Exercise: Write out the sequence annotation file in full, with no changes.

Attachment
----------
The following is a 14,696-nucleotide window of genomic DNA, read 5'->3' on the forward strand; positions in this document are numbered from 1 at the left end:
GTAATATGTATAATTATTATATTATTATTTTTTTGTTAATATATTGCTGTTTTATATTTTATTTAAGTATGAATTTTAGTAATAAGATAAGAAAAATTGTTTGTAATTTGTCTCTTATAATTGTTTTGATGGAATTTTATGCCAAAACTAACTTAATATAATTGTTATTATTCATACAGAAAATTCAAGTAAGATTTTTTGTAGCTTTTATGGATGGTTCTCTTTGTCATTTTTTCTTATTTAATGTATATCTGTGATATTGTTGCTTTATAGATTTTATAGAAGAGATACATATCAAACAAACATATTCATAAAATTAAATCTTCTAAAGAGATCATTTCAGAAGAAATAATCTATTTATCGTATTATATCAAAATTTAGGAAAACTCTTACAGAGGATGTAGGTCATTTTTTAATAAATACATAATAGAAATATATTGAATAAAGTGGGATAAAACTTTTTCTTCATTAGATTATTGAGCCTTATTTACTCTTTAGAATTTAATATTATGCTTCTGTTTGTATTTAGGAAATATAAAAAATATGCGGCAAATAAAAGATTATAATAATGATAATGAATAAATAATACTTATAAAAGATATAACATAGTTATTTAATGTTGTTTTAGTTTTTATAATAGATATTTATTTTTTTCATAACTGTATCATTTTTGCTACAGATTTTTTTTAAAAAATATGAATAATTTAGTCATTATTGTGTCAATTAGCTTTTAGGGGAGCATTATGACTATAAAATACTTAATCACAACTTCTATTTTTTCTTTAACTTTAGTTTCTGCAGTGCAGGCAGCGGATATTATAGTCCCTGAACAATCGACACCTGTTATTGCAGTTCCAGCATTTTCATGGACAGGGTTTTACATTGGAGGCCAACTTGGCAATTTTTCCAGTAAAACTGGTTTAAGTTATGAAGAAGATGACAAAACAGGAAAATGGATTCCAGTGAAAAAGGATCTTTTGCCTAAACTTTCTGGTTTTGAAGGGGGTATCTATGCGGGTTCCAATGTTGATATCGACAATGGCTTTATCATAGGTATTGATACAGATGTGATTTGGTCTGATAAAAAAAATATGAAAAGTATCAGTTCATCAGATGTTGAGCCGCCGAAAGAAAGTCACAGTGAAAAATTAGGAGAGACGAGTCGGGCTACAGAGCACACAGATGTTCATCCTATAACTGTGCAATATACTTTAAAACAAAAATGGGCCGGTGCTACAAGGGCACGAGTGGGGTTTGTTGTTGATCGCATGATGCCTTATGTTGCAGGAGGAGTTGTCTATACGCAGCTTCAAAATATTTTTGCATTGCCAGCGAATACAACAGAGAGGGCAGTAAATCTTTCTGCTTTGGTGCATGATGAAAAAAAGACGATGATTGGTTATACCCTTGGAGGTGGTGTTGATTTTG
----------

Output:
The following is a 14,696-nucleotide window of genomic DNA, read 5'->3' on the forward strand; positions in this document are numbered from 1 at the left end:
GTAATATGTATAATTATTATATTATTATTTTTTTGTTAATATATTGCTGTTTTATATTTTATTTAAGTATGAATTTTAGTAATAAGATAAGAAAAATTGTTTGTAATTTGTCTCTTATAATTGTTTTGATGGAATTTTATGCCAAAACTAACTTAATATAATTGTTATTATTCATACAGAAAATTCAAGTAAGATTTTTTGTAGCTTTTATGGATGGTTCTCTTTGTCATTTTTTCTTATTTAATGTATATCTGTGATATTGTTGCTTTATAGATTTTATAGAAGAGATACATATCAAACAAACATATTCATAAAATTAAATCTTCTAAAGAGATCATTTCAGAAGAAATAATCTATTTATCGTATTATATCAAAATTTAGGAAAACTCTTACAGAGGATGTAGGTCATTTTTTAATAAATACATAATAGAAATATATTGAATAAAGTGGGATAAAACTTTTTCTTCATTAGATTATTGAGCCTTATTTACTCTTTAGAATTTAATATTATGCTTCTGTTTGTATTTAGGAAATATAAAAAATATGCGGCAAATAAAAGATTATAATAATGATAATGAATAAATAATACTTATAAAAGATATAACATAGTTATTTAATGTTGTTTTAGTTTTTATAATAGATATTTATTTTTTTCATAACTGTATCATTTTTGCTACAGATTTTTTTTAAAAAATATGAATAATTTAGTCATTATTGTGTCAATTAGCTTTTAGGGGAGCATTATGACTATAAAATACTTAATCACAACTTCTATTTTTTCTTTAACTTTAGTTTCTGCAGTGCAGGCAGCGGATATTATAGTCCCTGAACAATCGACACCTGTTATTGCAGTTCCAGCATTTTCATGGACAGGGTTTTACATTGGAGGCCAACTTGGCAATTTTTCCAGTAAAACTGGTTTAAGTTATGAAGAAGATGACAAAACAGGAAAATGGATTCCAGTGAAAAAGGATCTTTTGCCTAAACTTTCTGGTTTTGAAGGGGGTATCTATGCGGGTTCCAATGTTGATATCGACAATGGCTTTATCATAGGTATTGATACAGATGTGATTTGGTCTGATAAAAAAAATATGAAAAGTATCAGTTCATCAGATGTTGAGCCGCCGAAAGAAAGTCACAGTGAAAAATTAGGAGAGACGAGTCGGGCTACAGAGCACACAGATGTTCATCCTATAACTGTGCAATATACTTTAAAACAAAAATGGGCCGGTGCTACAAGGGCACGAGTGGGGTTTGTTGTTGATCGCATGATGCCTTATGTTGCAGGAGGAGTTGTCTATACGCAGCTTCAAAATATTTTTGCATTGCCAGCGAATACAACAGAGAGGGCAGTAAATCTTTCTGCTTTGGTGCATGATGAAAAAAAGACGATGATTGGTTATACCCTTGGAGGTGGTGTTGATTTTG